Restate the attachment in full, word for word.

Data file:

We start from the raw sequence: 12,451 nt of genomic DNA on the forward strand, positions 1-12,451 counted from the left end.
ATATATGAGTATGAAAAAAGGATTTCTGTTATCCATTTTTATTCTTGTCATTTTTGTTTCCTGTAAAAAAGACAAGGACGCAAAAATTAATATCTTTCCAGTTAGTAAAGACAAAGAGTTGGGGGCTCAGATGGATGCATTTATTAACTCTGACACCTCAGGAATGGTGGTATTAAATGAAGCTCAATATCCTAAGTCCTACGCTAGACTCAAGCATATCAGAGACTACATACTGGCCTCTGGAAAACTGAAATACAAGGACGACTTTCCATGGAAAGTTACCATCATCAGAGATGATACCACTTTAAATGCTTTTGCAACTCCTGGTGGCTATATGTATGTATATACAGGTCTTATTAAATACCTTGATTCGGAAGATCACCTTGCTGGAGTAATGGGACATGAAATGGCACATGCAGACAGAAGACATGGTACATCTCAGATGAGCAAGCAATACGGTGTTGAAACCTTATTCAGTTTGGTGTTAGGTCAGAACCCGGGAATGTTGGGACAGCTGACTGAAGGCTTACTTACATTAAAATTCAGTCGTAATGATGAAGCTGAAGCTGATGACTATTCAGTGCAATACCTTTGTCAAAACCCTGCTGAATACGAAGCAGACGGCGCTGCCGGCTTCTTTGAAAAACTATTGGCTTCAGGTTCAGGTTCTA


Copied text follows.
We start from the raw sequence: 12,451 nt of genomic DNA on the forward strand, positions 1-12,451 counted from the left end.
ATATATGAGTATGAAAAAAGGATTTCTGTTATCCATTTTTATTCTTGTCATTTTTGTTTCCTGTAAAAAAGACAAGGACGCAAAAATTAATATCTTTCCAGTTAGTAAAGACAAAGAGTTGGGGGCTCAGATGGATGCATTTATTAACTCTGACACCTCAGGAATGGTGGTATTAAATGAAGCTCAATATCCTAAGTCCTACGCTAGACTCAAGCATATCAGAGACTACATACTGGCCTCTGGAAAACTGAAATACAAGGACGACTTTCCATGGAAAGTTACCATCATCAGAGATGATACCACTTTAAATGCTTTTGCAACTCCTGGTGGCTATATGTATGTATATACAGGTCTTATTAAATACCTTGATTCGGAAGATCACCTTGCTGGAGTAATGGGACATGAAATGGCACATGCAGACAGAAGACATGGTACATCTCAGATGAGCAAGCAATACGGTGTTGAAACCTTATTCAGTTTGGTGTTAGGTCAGAACCCGGGAATGTTGGGACAGCTGACTGAAGGCTTACTTACATTAAAATTCAGTCGTAATGATGAAGCTGAAGCTGATGACTATTCAGTGCAATACCTTTGTCAAAACCCTGCTGAATACGAAGCAGACGGCGCTGCCGGCTTCTTTGAAAAACTATTGGCTTCAGGTTCAGGTTCTA